What makes the best cream cheese frosting? It’s obvious- the cream cheese! We try three different non dairy cream cheeses available locally to us, and determine which brand is going to replace our beloved original Tofutti cream cheese spread. Let’s get frosting!

 

The Best (and Worst) Cream Cheese for Vegan Cream Cheese Frosting

What makes the best cream cheese frosting? It's obvious- the cream cheese! For years we have relied on Tofutti brand cream cheese for the BEST vegan cream cheese frosting (which we use on our red velvet cake , carrot cake , or anything). It's super smooth, not overly "vegan" tasting (oil blends can sometimes taste strange), forms a nice "hard" layer once piped, is stable at extreme temperatures. It's the best. And that's all thanks to the fact that it contains partially hydrogenated soy bean oil.

Hydrogenated oil is a red flag word, we get it. We try to avoid it like the plague in our baking because its often not needed. However, for frosting, especially frosting made with unsaturated oils rather than milk fat, hydrogenated vegetable oils provide the stability and longetivity you need for a tasty frosting.

But, Tofutti stopped producing it. The retail sized packs at least (I've heard rumours you can buy 30lbs of it from them). Legislation was passed last year (2017) in Canada that processed foods could no longer contain hydrogenated oils. And slowly, it has been replaced fully with their non-hydrogenated (yellow container) cream cheese. Still decent tasting, but just NOT THE SAME!!

Or so we thought. We tried 3 different non dairy cream cheeses available locally to us, and determine which brand is going to replace our beloved original Tofutti cream cheese spread. Here's what we found:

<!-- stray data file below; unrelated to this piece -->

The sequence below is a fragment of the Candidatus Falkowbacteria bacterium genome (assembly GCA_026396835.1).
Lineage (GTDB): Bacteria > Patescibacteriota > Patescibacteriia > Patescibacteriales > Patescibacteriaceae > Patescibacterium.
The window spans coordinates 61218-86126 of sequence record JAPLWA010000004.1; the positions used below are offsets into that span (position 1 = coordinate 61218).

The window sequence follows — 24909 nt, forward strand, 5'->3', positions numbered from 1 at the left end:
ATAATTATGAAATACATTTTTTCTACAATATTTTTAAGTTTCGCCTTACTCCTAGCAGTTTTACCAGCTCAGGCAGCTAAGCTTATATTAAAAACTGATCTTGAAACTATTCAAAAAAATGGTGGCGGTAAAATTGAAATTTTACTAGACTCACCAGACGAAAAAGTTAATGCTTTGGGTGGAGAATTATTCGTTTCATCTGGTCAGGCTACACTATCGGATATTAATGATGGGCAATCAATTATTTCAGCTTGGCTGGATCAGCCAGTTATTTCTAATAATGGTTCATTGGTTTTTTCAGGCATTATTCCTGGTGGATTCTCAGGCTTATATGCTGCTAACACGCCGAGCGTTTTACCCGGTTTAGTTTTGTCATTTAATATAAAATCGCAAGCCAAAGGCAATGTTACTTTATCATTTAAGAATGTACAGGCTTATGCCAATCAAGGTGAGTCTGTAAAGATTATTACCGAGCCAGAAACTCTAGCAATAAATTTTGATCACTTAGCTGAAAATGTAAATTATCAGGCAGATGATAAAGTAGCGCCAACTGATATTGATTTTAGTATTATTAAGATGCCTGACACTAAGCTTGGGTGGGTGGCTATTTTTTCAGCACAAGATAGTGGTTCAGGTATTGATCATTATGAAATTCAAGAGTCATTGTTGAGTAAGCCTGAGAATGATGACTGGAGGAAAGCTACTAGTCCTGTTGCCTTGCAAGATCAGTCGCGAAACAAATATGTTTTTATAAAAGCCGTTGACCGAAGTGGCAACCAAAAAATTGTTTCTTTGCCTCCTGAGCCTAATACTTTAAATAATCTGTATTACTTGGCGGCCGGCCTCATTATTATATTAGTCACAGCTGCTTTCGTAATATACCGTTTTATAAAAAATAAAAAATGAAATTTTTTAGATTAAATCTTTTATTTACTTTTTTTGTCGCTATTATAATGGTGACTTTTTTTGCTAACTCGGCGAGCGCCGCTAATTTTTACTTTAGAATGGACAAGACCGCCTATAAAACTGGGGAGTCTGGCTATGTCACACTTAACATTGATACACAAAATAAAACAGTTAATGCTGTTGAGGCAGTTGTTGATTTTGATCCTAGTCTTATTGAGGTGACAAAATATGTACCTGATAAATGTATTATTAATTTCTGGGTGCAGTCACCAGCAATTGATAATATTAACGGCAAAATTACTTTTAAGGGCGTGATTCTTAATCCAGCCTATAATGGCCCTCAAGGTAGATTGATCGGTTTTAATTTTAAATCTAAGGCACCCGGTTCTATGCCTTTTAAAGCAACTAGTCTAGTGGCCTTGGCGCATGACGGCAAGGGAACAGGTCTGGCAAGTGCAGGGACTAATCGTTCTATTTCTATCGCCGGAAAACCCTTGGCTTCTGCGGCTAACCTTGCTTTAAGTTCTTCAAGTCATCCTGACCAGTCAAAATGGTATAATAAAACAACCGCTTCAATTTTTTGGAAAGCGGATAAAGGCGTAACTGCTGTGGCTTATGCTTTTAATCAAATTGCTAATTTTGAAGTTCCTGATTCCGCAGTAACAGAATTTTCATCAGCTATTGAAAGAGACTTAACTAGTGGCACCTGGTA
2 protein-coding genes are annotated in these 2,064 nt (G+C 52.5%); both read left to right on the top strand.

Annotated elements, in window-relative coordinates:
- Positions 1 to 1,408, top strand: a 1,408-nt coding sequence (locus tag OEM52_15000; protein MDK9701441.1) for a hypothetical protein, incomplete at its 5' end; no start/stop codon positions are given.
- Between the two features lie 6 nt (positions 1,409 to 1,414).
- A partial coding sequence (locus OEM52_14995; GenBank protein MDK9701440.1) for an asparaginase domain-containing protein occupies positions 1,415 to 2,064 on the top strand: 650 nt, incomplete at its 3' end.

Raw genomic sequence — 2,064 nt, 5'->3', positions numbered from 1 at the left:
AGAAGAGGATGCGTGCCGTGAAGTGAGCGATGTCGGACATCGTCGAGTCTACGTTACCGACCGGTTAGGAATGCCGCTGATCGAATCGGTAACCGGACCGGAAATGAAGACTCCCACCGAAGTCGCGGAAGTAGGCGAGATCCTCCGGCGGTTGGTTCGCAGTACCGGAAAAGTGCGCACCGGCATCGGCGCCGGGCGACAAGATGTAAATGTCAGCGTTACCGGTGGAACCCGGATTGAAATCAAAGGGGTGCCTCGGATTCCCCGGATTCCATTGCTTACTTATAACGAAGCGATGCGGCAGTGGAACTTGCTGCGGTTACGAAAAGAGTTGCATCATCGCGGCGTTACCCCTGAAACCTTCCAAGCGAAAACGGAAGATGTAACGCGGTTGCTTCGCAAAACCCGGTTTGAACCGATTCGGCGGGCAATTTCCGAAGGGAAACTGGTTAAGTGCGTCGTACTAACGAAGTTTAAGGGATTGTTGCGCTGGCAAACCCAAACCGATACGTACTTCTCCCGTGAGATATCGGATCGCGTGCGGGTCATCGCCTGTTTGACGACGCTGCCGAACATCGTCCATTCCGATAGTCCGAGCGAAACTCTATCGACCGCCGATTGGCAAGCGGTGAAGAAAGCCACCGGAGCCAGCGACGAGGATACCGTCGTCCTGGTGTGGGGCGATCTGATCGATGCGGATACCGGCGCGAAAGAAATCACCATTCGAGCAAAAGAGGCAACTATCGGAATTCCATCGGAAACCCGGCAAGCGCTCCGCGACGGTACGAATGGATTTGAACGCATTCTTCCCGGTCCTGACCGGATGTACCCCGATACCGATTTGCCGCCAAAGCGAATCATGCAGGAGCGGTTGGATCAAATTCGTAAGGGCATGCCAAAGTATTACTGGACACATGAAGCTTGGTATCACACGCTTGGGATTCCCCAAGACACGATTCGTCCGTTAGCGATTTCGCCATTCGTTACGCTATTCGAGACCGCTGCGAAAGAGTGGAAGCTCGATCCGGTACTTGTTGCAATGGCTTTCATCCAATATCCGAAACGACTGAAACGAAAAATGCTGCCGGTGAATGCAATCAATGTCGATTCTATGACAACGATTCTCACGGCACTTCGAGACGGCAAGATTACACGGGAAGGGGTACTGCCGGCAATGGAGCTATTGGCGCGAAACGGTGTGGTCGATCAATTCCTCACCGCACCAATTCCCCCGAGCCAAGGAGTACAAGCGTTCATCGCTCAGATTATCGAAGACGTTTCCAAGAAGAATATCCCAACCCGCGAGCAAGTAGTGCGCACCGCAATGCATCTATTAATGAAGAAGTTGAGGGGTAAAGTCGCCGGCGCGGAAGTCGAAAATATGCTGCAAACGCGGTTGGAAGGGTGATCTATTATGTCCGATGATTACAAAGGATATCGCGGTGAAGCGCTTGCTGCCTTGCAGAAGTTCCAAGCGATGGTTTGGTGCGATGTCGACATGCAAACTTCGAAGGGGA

1. Daiya Original Cream Cheese Spread

Criteria 1: Blendability

This cream cheese blended well with our non dairy butter and frosting, making a thick and rich looking frosting that seemed to hold its shape.

Criteria 2: How it settles in the fridge

This frosting solidified fairly quickly in the fridge, and rewhipped easily once removed.

Criteria 3: How it pipes

Its texture when piped isn't completely perfect. Using a star tip, it tends to "tear" whereby the edges of the icing seem frayed. This is usually caused by too much icing sugar, but in this case, its the cream cheese.

Criteria 4: How stable it is

It is seemingly stable for a short period of time, but in the heat, it can melt very quickly and become sticky.

Criteria 5: How it tastes

The sugar masks the "Daiya" taste, but it creeps up right at the end and ruins everything. Anyone who has had Daiya cheese products knows what we're talking about. I am not sure how they have managed to impose this signature taste on everything. Some love it, others hate it (such as Katarina). 

Overall: This cream cheese is mediocre to use in frosting. Would not recommend if other options exist.

2. Cultured Cashew Cream Cheese

Criteria 1: Blendability

This cream cheese also blended well with our non dairy butter and frosting, making a thick and rich looking frosting that seemed to hold its shape. It looked slightly lumpier than the Daiya due to the nuts, but overall was smooth.

Criteria 2: How it settles in the fridge

This frosting solidified the most in the fridge. This is likely due to the cashews in it- cashew cheese tends to be "solid" in the fridge.

Criteria 3: How it pipes

This piped like a dream. No tears in the steam of frosting. Although it looked slightly lumpy due to the cashews, this is at a microscopic level and really doesn't make a huge difference overall.